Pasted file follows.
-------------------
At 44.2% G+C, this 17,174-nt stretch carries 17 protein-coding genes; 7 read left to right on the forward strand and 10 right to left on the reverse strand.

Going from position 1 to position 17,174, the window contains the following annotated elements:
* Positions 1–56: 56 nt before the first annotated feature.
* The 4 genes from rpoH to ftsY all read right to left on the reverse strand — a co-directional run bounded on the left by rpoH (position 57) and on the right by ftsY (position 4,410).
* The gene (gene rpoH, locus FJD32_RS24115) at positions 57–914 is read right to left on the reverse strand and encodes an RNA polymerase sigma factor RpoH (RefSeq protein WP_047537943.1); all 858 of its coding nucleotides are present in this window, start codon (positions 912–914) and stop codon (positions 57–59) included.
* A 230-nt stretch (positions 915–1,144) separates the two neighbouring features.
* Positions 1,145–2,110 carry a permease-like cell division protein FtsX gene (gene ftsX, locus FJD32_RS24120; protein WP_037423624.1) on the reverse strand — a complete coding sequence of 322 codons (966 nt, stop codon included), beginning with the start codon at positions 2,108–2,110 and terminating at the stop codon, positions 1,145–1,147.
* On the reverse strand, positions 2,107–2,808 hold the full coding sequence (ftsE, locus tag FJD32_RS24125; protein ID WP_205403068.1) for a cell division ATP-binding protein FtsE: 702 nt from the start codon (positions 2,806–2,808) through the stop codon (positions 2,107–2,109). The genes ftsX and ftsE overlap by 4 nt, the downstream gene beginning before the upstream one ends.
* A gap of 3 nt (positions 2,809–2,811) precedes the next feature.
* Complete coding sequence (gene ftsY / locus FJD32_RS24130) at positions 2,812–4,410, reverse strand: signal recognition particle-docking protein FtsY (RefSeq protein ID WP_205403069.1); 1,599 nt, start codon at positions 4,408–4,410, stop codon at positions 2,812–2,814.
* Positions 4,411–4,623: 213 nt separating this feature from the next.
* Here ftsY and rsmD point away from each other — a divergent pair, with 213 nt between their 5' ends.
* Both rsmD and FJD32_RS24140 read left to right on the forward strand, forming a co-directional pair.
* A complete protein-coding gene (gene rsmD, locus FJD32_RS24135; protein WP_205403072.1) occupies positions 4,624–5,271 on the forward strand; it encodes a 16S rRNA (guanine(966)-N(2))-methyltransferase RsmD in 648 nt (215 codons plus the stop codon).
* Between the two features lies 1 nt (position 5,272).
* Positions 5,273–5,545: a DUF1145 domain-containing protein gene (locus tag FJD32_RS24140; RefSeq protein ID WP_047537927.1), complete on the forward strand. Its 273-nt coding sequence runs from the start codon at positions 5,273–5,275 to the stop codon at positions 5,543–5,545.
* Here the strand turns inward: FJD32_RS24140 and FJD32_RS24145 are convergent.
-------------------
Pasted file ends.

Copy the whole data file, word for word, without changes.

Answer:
At 44.2% G+C, this 17,174-nt stretch carries 17 protein-coding genes; 7 read left to right on the forward strand and 10 right to left on the reverse strand.

Going from position 1 to position 17,174, the window contains the following annotated elements:
* Positions 1–56: 56 nt before the first annotated feature.
* The 4 genes from rpoH to ftsY all read right to left on the reverse strand — a co-directional run bounded on the left by rpoH (position 57) and on the right by ftsY (position 4,410).
* The gene (gene rpoH, locus FJD32_RS24115) at positions 57–914 is read right to left on the reverse strand and encodes an RNA polymerase sigma factor RpoH (RefSeq protein WP_047537943.1); all 858 of its coding nucleotides are present in this window, start codon (positions 912–914) and stop codon (positions 57–59) included.
* A 230-nt stretch (positions 915–1,144) separates the two neighbouring features.
* Positions 1,145–2,110 carry a permease-like cell division protein FtsX gene (gene ftsX, locus FJD32_RS24120; protein WP_037423624.1) on the reverse strand — a complete coding sequence of 322 codons (966 nt, stop codon included), beginning with the start codon at positions 2,108–2,110 and terminating at the stop codon, positions 1,145–1,147.
* On the reverse strand, positions 2,107–2,808 hold the full coding sequence (ftsE, locus tag FJD32_RS24125; protein ID WP_205403068.1) for a cell division ATP-binding protein FtsE: 702 nt from the start codon (positions 2,806–2,808) through the stop codon (positions 2,107–2,109). The genes ftsX and ftsE overlap by 4 nt, the downstream gene beginning before the upstream one ends.
* A gap of 3 nt (positions 2,809–2,811) precedes the next feature.
* Complete coding sequence (gene ftsY / locus FJD32_RS24130) at positions 2,812–4,410, reverse strand: signal recognition particle-docking protein FtsY (RefSeq protein ID WP_205403069.1); 1,599 nt, start codon at positions 4,408–4,410, stop codon at positions 2,812–2,814.
* Positions 4,411–4,623: 213 nt separating this feature from the next.
* Here ftsY and rsmD point away from each other — a divergent pair, with 213 nt between their 5' ends.
* Both rsmD and FJD32_RS24140 read left to right on the forward strand, forming a co-directional pair.
* A complete protein-coding gene (gene rsmD, locus FJD32_RS24135; protein WP_205403072.1) occupies positions 4,624–5,271 on the forward strand; it encodes a 16S rRNA (guanine(966)-N(2))-methyltransferase RsmD in 648 nt (215 codons plus the stop codon).
* Between the two features lies 1 nt (position 5,272).
* Positions 5,273–5,545: a DUF1145 domain-containing protein gene (locus tag FJD32_RS24140; RefSeq protein ID WP_047537927.1), complete on the forward strand. Its 273-nt coding sequence runs from the start codon at positions 5,273–5,275 to the stop codon at positions 5,543–5,545.
* Here the strand turns inward: FJD32_RS24140 and FJD32_RS24145 are convergent.